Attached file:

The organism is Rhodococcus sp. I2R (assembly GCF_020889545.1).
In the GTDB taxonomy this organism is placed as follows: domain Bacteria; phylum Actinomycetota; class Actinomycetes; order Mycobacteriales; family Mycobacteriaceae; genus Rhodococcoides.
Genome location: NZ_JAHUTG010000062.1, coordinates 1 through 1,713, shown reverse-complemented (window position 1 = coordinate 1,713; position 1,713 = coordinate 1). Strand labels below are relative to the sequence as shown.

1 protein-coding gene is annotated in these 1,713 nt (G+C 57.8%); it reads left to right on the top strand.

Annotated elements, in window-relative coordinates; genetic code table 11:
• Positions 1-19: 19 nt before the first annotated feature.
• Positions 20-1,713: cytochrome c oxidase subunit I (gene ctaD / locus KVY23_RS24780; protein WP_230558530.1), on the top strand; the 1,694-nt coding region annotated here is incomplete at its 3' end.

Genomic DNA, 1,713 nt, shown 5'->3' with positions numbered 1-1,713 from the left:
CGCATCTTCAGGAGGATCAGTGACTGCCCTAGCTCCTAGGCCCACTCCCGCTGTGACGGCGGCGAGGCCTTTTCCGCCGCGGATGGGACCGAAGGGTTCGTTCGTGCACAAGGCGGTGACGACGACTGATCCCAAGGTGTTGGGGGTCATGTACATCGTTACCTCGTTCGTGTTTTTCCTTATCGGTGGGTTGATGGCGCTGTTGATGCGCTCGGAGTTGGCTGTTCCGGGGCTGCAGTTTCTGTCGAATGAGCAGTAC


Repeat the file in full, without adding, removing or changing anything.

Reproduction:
The organism is Rhodococcus sp. I2R (assembly GCF_020889545.1).
In the GTDB taxonomy this organism is placed as follows: domain Bacteria; phylum Actinomycetota; class Actinomycetes; order Mycobacteriales; family Mycobacteriaceae; genus Rhodococcoides.
Genome location: NZ_JAHUTG010000062.1, coordinates 1 through 1,713, shown reverse-complemented (window position 1 = coordinate 1,713; position 1,713 = coordinate 1). Strand labels below are relative to the sequence as shown.

1 protein-coding gene is annotated in these 1,713 nt (G+C 57.8%); it reads left to right on the top strand.

Annotated elements, in window-relative coordinates; genetic code table 11:
• Positions 1-19: 19 nt before the first annotated feature.
• Positions 20-1,713: cytochrome c oxidase subunit I (gene ctaD / locus KVY23_RS24780; protein WP_230558530.1), on the top strand; the 1,694-nt coding region annotated here is incomplete at its 3' end.

Genomic DNA, 1,713 nt, shown 5'->3' with positions numbered 1-1,713 from the left:
CGCATCTTCAGGAGGATCAGTGACTGCCCTAGCTCCTAGGCCCACTCCCGCTGTGACGGCGGCGAGGCCTTTTCCGCCGCGGATGGGACCGAAGGGTTCGTTCGTGCACAAGGCGGTGACGACGACTGATCCCAAGGTGTTGGGGGTCATGTACATCGTTACCTCGTTCGTGTTTTTCCTTATCGGTGGGTTGATGGCGCTGTTGATGCGCTCGGAGTTGGCTGTTCCGGGGCTGCAGTTTCTGTCGAATGAGCAGTAC